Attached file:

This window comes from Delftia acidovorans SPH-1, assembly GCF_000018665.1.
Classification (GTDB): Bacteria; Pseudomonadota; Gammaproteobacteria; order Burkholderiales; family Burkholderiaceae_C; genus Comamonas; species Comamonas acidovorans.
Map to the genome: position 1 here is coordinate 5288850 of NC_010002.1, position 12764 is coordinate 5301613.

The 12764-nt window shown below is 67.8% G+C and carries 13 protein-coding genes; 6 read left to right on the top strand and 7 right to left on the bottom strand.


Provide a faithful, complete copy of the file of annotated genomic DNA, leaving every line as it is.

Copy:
This window comes from Delftia acidovorans SPH-1, assembly GCF_000018665.1.
Classification (GTDB): Bacteria; Pseudomonadota; Gammaproteobacteria; order Burkholderiales; family Burkholderiaceae_C; genus Comamonas; species Comamonas acidovorans.
Map to the genome: position 1 here is coordinate 5288850 of NC_010002.1, position 12764 is coordinate 5301613.

The 12764-nt window shown below is 67.8% G+C and carries 13 protein-coding genes; 6 read left to right on the top strand and 7 right to left on the bottom strand.